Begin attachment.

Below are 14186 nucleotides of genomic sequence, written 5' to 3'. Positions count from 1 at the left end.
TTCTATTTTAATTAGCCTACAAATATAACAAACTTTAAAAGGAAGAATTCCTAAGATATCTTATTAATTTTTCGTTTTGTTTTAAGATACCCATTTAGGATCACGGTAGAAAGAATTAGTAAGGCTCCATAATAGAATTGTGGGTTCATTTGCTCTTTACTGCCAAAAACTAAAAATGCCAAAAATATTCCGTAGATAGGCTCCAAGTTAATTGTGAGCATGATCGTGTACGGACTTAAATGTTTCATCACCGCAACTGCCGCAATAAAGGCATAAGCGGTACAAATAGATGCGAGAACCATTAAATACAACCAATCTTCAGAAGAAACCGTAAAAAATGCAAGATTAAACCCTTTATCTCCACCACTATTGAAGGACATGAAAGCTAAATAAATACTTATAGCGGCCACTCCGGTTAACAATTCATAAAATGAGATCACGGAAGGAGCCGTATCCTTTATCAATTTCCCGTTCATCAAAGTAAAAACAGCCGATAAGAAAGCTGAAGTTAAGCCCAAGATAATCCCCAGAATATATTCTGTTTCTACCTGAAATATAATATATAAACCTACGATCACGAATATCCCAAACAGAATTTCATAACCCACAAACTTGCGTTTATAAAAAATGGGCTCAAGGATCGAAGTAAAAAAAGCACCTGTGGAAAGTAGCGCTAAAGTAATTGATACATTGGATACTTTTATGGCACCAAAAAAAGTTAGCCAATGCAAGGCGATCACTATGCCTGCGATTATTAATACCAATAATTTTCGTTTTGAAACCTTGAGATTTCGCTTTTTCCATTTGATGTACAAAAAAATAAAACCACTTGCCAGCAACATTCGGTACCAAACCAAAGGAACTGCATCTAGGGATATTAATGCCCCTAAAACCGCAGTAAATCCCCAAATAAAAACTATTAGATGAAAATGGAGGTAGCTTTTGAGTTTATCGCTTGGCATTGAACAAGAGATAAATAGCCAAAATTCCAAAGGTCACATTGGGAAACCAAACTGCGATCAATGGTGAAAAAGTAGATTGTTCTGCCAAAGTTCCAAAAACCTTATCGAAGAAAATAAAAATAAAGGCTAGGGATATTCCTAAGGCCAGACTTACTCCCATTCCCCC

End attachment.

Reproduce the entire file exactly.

Below are 14186 nucleotides of genomic sequence, written 5' to 3'. Positions count from 1 at the left end.
TTCTATTTTAATTAGCCTACAAATATAACAAACTTTAAAAGGAAGAATTCCTAAGATATCTTATTAATTTTTCGTTTTGTTTTAAGATACCCATTTAGGATCACGGTAGAAAGAATTAGTAAGGCTCCATAATAGAATTGTGGGTTCATTTGCTCTTTACTGCCAAAAACTAAAAATGCCAAAAATATTCCGTAGATAGGCTCCAAGTTAATTGTGAGCATGATCGTGTACGGACTTAAATGTTTCATCACCGCAACTGCCGCAATAAAGGCATAAGCGGTACAAATAGATGCGAGAACCATTAAATACAACCAATCTTCAGAAGAAACCGTAAAAAATGCAAGATTAAACCCTTTATCTCCACCACTATTGAAGGACATGAAAGCTAAATAAATACTTATAGCGGCCACTCCGGTTAACAATTCATAAAATGAGATCACGGAAGGAGCCGTATCCTTTATCAATTTCCCGTTCATCAAAGTAAAAACAGCCGATAAGAAAGCTGAAGTTAAGCCCAAGATAATCCCCAGAATATATTCTGTTTCTACCTGAAATATAATATATAAACCTACGATCACGAATATCCCAAACAGAATTTCATAACCCACAAACTTGCGTTTATAAAAAATGGGCTCAAGGATCGAAGTAAAAAAAGCACCTGTGGAAAGTAGCGCTAAAGTAATTGATACATTGGATACTTTTATGGCACCAAAAAAAGTTAGCCAATGCAAGGCGATCACTATGCCTGCGATTATTAATACCAATAATTTTCGTTTTGAAACCTTGAGATTTCGCTTTTTCCATTTGATGTACAAAAAAATAAAACCACTTGCCAGCAACATTCGGTACCAAACCAAAGGAACTGCATCTAGGGATATTAATGCCCCTAAAACCGCAGTAAATCCCCAAATAAAAACTATTAGATGAAAATGGAGGTAGCTTTTGAGTTTATCGCTTGGCATTGAACAAGAGATAAATAGCCAAAATTCCAAAGGTCACATTGGGAAACCAAACTGCGATCAATGGTGAAAAAGTAGATTGTTCTGCCAAAGTTCCAAAAACCTTATCGAAGAAAATAAAAATAAAGGCTAGGGATATTCCTAAGGCCAGACTTACTCCCATTCCCCC